Category Archives: Malicious Mischief

DV Assault & Malicious Mischief Charges DISMISSED

 

Today, Mr. Ransom obtained dismissals on a Client’s charges of Assault Fourth Degree (DV); Malicious Mischief Third Degree (DV) and Malicious Mischief Third Degree (non-DV).

These crimes are gross misdemeanors. Each one of them is punishable up to a year in jail, a $5,000.00 fine, DV evaluations, drug/alcohol evaluations and 2-5 years of active probation. Being convicted also harmed Client’s future employment opportunities, prohibited the owning/possessing a firearms and denied his entry into Canada.

Mr. Ransom’s investigations revealed that all parties were heavily intoxicated, Client acted in self-defense and the alleged victims did not want to pursue charges. Based on this, Mr. Ransom convinced Prosecutor to enter a 6-month Stipulated Order of Continuance (SOC). Client dutifully and successfully completed the SOC’s stipulations. This favorable resolution avoided trial and resulted in dismissals of all charges.

Mr. Ransom and Client are extremely grateful for the efforts of government authorities who investigated and negotiated this case.

Jury Acquits Mr. Ransom’s Client of Assault Fourth Degree (DV) & Malicious Mischief Third Degree (DV)

Client was charged with Assault Fourth Degree Domestic Violence (DV) under RCW 9A.36.041 and Malicious Mischief Third Degree (DV) under RCW 9A.48.090. Here, Client allegedly destroyed her ex-boyfriend’s laptop and struck him in the face while they argued. Both crimes are gross misdemeanors punishable up to 1 year jail and a $5,000 fine each. Making matters worse, a conviction for DV crimes brings enhanced jail penalties, mandatory DV evaluations and treatment, mandatory probation, a court-imposed No-Contact Order with the alleged victim and loss of firearms rights.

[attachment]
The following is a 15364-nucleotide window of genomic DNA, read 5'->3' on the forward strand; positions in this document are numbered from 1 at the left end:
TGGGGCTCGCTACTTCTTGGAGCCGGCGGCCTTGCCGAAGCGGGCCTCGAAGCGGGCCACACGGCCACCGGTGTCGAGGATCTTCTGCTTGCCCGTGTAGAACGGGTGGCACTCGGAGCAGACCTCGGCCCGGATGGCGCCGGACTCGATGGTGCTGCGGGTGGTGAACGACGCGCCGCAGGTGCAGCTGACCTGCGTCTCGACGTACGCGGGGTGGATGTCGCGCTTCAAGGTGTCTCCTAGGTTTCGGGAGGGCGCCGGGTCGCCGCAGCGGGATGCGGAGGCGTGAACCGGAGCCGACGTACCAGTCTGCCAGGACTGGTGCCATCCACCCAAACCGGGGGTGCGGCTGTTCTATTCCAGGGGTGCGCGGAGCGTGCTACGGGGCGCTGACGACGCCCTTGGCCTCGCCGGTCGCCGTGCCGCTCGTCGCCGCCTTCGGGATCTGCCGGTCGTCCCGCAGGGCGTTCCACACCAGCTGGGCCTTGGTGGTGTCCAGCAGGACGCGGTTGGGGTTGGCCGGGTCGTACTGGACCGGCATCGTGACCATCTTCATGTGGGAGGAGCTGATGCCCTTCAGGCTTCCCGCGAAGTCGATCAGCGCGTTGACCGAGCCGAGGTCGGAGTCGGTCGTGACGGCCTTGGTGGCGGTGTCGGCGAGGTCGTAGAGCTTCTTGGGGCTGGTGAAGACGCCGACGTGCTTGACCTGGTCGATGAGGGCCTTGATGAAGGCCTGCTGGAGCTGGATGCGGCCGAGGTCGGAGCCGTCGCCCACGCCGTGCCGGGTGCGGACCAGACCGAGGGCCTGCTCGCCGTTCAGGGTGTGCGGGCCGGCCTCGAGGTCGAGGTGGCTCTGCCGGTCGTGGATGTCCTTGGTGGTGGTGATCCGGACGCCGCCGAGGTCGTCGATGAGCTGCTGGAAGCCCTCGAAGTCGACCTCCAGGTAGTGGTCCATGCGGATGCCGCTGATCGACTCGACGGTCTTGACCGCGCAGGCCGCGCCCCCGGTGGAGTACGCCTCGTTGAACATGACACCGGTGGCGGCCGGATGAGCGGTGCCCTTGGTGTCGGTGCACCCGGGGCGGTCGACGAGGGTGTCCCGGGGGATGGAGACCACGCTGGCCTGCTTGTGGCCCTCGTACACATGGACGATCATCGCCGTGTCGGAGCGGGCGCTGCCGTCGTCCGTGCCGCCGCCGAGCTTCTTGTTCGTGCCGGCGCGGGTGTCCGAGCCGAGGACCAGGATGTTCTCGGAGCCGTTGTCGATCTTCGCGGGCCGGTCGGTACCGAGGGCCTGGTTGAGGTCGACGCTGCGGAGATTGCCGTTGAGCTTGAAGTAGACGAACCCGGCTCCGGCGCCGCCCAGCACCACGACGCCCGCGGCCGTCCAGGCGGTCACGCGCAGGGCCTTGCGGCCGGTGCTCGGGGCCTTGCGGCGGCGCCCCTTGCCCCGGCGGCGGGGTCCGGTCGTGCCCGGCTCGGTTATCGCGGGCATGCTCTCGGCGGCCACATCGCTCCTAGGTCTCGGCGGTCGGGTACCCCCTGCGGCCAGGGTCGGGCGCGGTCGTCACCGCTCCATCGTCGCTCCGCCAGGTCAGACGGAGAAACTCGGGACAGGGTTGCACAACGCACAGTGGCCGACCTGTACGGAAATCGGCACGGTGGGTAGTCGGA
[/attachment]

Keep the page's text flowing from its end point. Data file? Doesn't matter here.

The Prosecutor refused to negotiate or resolve the charges in light of client’s prior criminal history. Also, the alleged victim insisted he was victimized throughout his relationship with Client. Nevertheless, and at trial, Mr. Ransom successfully suppressed evidence of Client’s prior bad acts and criminal convictions under Evidence Rule (ER) 404(b) and ER 609. Although the judge denied Mr. Ransom’s self-defense jury instruction, Mr. Ransom successfully prevailed at trial by raising reasonable doubt to the State’s lack of evidence and the alleged victim’s lack of credibility. The jury acquitted Client under 1 hour.